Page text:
*With this same lick, try fretting the seventeenth fret, but pre-bending the string to match the note of the eighteenth fret (bend the string before you actually pick it). Then, attack the string and release the bend down until it almost equals the pitch of the seventeenth fret. Just before the string matches the pitch of the seventeenth fret, immediately play the sixteenth fret. Hear It

Hint: When you slowly release the bend, it generates more tension (this sounds totally badass – check out the video above again to see exactly how I do this). Also, this guitar phrasing style is very reminiscent of the sound of a singer's voice. Check out this creative lead guitar soloing video to learn how you can use this approach.

Important: This particular style of guitar phrasing is a perfect example of utilizing “controlled dissonance” – a creative guitar phrasing idea I show to every one of my students who take the best rock guitar lessons with me. By understanding how to generate tension in your lead guitar soloing (in an intentional manner such as this), you can play highly emotional licks anytime you want. This will set you apart from the overwhelming majority of guitarists who simply play a note and hope for the best (rather than knowing how it will sound ahead of time).

3. Using Guitar Phrases That Have A “Singing” Quality: Almost any great guitar solo you've ever heard probably contains a fundamental melody with creative “ornaments” used to emphasize it. You can do this easily by using a similar approach to how singers create great melodies: By letting specific pitches ring out longer than others (having them be the main body of the lick or idea) and filling in the space between these notes with faster fills. Check out this video on the topic of writing unique guitar solos that sing to learn more.

4. Using Vibrato In An Innovative Manner: Using awesome vibrato technique is the cornerstone to playing incredible lead guitar licks and solos. Apply these creative phrasing methods together with the guitar licks in the tablature at the start of this article (or any other licks you may create):

*Don't stick to only one approach as far as vibrato style goes - Utilize various styles within the same lick. For example, use any combination of thin vibrato (less than a half step), heavy (one half step) or very heavy (one whole step) to accent various important notes.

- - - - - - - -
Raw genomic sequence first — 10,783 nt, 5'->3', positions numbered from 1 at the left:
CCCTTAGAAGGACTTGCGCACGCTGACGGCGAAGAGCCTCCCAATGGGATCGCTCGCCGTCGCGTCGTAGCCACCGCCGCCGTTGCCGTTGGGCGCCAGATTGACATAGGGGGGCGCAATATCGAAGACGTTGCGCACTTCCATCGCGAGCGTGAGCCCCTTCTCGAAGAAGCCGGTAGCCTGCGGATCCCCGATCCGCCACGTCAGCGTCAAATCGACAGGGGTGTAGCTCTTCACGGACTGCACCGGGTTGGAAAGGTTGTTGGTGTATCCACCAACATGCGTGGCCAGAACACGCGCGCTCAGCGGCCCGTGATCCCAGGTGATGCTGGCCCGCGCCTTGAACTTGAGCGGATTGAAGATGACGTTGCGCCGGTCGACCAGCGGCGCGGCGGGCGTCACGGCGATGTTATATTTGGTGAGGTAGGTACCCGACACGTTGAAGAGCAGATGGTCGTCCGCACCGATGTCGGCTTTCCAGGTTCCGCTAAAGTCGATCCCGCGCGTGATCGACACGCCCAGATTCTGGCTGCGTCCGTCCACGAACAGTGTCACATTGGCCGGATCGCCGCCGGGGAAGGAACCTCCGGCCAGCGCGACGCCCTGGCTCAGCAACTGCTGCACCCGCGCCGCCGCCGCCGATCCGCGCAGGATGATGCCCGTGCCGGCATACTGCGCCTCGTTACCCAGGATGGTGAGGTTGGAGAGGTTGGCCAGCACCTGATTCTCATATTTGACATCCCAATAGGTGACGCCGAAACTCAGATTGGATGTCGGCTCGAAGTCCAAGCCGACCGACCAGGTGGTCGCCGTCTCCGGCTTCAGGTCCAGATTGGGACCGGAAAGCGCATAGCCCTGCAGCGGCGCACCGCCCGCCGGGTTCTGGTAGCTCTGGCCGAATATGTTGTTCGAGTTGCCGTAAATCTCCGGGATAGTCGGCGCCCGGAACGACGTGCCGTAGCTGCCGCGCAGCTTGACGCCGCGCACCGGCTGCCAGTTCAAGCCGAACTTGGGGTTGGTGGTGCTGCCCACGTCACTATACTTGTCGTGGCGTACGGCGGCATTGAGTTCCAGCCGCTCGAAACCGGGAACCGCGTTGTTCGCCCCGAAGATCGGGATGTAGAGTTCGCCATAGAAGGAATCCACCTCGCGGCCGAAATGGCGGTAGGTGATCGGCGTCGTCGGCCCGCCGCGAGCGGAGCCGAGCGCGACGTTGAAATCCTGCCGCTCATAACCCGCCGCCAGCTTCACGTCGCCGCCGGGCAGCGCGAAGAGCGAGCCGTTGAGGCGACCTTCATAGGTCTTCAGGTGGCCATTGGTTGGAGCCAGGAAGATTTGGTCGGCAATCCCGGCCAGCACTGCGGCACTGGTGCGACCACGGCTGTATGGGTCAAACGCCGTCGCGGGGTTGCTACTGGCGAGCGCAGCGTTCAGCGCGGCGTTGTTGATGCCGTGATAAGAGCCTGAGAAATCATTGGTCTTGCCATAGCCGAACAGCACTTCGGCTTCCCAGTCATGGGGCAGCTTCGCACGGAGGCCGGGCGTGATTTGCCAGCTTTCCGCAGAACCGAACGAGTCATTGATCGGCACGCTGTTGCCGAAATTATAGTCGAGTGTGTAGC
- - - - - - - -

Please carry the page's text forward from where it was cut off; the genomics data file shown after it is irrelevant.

*Apply vibrato right after you play a note, but sometimes experiment with delaying it for a while by allowing the note ring for a moment (before applying it). When you do this, you build anticipation in the listener. Then, once you finally apply the vibrato, it creates a satisfying sense of release that makes the lick sound that much cooler and intense. Learn more details about using vibrato in this manner by checking out this article on playing awesome guitar solos.

5. Integrating Guitar Phrasing Techniques: If you want to become a truly creative lead guitar player, you have to understand how to combine many phrasing approaches together within every lick you play. Here are several steps to follow that will help you accomplish this:

Step One – Choose any of the licks mentioned in this article (or make your own).

Step Two – Use any of the four phrasing techniques above to play through this lick 12-15 times (creating many variations in the process). Challenge yourself to play each variation as expressively as possible.

Step Three – Combine the guitar phrasing method used from step 2 together with any other method in this article. Then repeat step 2. For ideas on how to combine different phrasing approaches, watch the video above once again.

Now that you know how to use exotic licks and creative guitar phrasing together, you are well on your way to playing KILLER licks and becoming a great lead guitarist. However, understand that there is so much more to learn before you can become a truly great lead guitarist. Find out how to become a killer lead guitarist by signing up for the best rock guitar lessons.

Author's Bio: 

About The Author:
Tom Hess is a professional recording artist, composer, and expert guitar instructor. He teaches and trains guitarists how to become great musicians in his online rock guitar lessons. Visit to receive additional free guitar playing resources and to read more guitar articles.